SummaryStudents learn about two types of friction—static and kinetic—and the equation that governs them. They also measure the coefficient of static friction experimentally.
Engineers who really understand friction designed a braking system to improve our vehicle safety. Have you been in a car when the driver stopped abruptly by slamming on the brakes, but instead of stopping or skidding, the car started to chatter? That vibration is caused by the anti-lock brake system (ABS). Since engineers know that a non-skidding wheel has more traction than a skidding wheel, they designed a braking system that prevents the brakes from locking up, which can cause a vehicle to slide. By not skidding, the static friction is maximized and the driver can stop the car quickly without loss of control.
After this activity, students should be able to:
- Understand how static and kinetic friction are important concepts in engineering design.
- Collect data to solve equations.
- Experimentally measure the coefficient of static friction.
- Recognize that different surfaces have different frictional coefficients.
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Each TeachEngineering lesson or activity is correlated to one or more K-12 science,
technology, engineering or math (STEM) educational standards.
All 100,000+ K-12 STEM standards covered in TeachEngineering are collected, maintained and packaged by the Achievement Standards Network (ASN),
a project of D2L (www.achievementstandards.org).
In the ASN, standards are hierarchically structured: first by source; e.g., by state; within source by type; e.g., science or mathematics;
within type by subtype, then by grade, etc.
Each TeachEngineering lesson or activity is correlated to one or more K-12 science, technology, engineering or math (STEM) educational standards.
All 100,000+ K-12 STEM standards covered in TeachEngineering are collected, maintained and packaged by the Achievement Standards Network (ASN), a project of D2L (www.achievementstandards.org).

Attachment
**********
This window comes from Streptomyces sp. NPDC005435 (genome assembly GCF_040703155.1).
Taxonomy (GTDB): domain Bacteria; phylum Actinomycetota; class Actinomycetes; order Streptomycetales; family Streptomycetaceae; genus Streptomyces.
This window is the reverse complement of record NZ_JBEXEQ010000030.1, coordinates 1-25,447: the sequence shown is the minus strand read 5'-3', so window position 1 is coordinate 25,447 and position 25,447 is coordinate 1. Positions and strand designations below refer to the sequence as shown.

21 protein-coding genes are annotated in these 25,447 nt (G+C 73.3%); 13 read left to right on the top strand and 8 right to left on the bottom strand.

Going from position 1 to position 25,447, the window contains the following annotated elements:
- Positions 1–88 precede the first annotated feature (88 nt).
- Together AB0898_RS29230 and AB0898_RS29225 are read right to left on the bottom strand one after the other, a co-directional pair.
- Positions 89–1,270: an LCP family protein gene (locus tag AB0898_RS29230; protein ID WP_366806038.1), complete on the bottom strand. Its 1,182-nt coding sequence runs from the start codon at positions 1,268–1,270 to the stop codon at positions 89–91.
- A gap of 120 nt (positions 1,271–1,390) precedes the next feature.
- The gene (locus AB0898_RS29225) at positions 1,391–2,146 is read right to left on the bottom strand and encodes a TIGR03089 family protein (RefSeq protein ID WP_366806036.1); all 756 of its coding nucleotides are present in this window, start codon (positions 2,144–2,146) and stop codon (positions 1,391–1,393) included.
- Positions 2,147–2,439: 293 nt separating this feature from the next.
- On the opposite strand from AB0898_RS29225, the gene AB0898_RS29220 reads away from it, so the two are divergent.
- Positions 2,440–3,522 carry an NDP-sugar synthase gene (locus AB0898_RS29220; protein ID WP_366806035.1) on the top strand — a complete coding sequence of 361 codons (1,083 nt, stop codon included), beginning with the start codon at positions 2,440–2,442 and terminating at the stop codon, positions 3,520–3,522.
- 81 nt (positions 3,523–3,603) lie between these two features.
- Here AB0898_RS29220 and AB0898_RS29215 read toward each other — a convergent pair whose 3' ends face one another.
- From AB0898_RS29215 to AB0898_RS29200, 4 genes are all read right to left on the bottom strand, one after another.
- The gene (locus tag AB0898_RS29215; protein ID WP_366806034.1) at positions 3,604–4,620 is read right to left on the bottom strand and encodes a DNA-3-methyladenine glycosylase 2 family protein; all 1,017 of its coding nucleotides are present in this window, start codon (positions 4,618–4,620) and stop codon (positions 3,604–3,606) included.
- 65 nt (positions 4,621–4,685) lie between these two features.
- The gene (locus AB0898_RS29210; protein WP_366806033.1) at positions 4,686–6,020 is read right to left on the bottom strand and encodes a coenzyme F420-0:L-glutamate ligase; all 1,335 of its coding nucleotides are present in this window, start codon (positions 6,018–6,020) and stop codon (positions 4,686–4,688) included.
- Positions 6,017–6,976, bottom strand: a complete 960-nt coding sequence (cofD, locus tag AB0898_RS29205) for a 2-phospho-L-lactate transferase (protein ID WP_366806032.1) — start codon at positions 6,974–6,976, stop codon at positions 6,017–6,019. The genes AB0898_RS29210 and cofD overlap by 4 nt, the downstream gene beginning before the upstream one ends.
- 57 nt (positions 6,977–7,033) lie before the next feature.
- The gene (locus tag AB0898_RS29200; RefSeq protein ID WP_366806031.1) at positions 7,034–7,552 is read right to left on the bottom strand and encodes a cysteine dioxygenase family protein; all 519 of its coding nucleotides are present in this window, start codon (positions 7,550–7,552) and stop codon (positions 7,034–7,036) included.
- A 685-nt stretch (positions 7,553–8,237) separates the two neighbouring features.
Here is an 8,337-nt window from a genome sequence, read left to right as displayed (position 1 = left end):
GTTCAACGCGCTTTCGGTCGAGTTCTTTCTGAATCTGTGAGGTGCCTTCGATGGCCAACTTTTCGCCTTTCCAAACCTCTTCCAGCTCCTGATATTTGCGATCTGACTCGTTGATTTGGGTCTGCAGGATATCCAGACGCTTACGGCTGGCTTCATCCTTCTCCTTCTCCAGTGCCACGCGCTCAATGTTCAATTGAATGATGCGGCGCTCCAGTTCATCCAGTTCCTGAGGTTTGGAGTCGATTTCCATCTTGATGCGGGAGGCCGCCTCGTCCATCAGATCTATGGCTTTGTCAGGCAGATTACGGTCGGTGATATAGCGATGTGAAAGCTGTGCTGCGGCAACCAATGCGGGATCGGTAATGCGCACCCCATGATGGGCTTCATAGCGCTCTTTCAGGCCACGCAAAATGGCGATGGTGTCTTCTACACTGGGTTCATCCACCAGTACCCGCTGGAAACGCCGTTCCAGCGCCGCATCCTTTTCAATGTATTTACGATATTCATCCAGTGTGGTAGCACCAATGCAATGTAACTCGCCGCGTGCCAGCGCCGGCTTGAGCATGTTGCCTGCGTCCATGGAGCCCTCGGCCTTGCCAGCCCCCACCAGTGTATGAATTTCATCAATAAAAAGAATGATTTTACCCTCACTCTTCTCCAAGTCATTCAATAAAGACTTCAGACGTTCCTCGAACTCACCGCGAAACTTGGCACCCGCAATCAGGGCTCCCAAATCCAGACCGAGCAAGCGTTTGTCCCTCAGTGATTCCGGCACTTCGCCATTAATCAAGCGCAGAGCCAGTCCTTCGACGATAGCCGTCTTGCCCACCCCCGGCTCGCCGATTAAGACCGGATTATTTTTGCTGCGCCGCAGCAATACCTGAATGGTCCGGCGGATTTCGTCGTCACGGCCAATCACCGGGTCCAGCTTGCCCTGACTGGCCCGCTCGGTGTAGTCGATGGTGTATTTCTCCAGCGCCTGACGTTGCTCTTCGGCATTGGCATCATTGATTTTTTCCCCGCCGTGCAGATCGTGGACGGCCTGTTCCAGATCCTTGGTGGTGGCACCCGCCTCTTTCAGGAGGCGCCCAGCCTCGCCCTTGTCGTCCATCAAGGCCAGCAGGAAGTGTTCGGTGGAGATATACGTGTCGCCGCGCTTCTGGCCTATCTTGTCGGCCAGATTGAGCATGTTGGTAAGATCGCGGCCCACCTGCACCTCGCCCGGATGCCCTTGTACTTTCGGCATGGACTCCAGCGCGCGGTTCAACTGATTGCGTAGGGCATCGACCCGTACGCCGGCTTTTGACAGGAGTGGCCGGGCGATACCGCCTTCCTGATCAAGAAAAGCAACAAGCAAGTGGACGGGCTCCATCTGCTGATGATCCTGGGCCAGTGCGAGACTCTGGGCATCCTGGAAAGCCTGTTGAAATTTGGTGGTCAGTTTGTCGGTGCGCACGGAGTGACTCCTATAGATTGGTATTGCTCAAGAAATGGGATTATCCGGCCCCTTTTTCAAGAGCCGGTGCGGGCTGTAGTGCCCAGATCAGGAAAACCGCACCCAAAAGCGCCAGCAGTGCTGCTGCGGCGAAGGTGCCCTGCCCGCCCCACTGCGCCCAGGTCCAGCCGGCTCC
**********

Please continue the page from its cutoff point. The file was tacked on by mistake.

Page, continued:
In the ASN, standards are hierarchically structured: first by source; e.g., by state; within source by type; e.g., science or mathematics; within type by subtype, then by grade, etc.
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- Reporting the number of observations. (Grade 6) Details... View more aligned curriculum... Do you agree with this alignment? Thanks for your feedback!
- Describing the nature of the attribute under investigation, including how it was measured and its units of measurement. (Grade 6) Details... View more aligned curriculum... Do you agree with this alignment? Thanks for your feedback!
- Construct and interpret scatter plots for bivariate measurement data to investigate patterns of association between two quantities. Describe patterns such as clustering, outliers, positive or negative association, linear association, and nonlinear association. (Grade 8) Details... View more aligned curriculum... Do you agree with this alignment? Thanks for your feedback!
- Know that straight lines are widely used to model relationships between two quantitative variables. For scatter plots that suggest a linear association, informally fit a straight line, and informally assess the model fit by judging the closeness of the data points to the line. (Grade 8) Details... View more aligned curriculum... Do you agree with this alignment? Thanks for your feedback!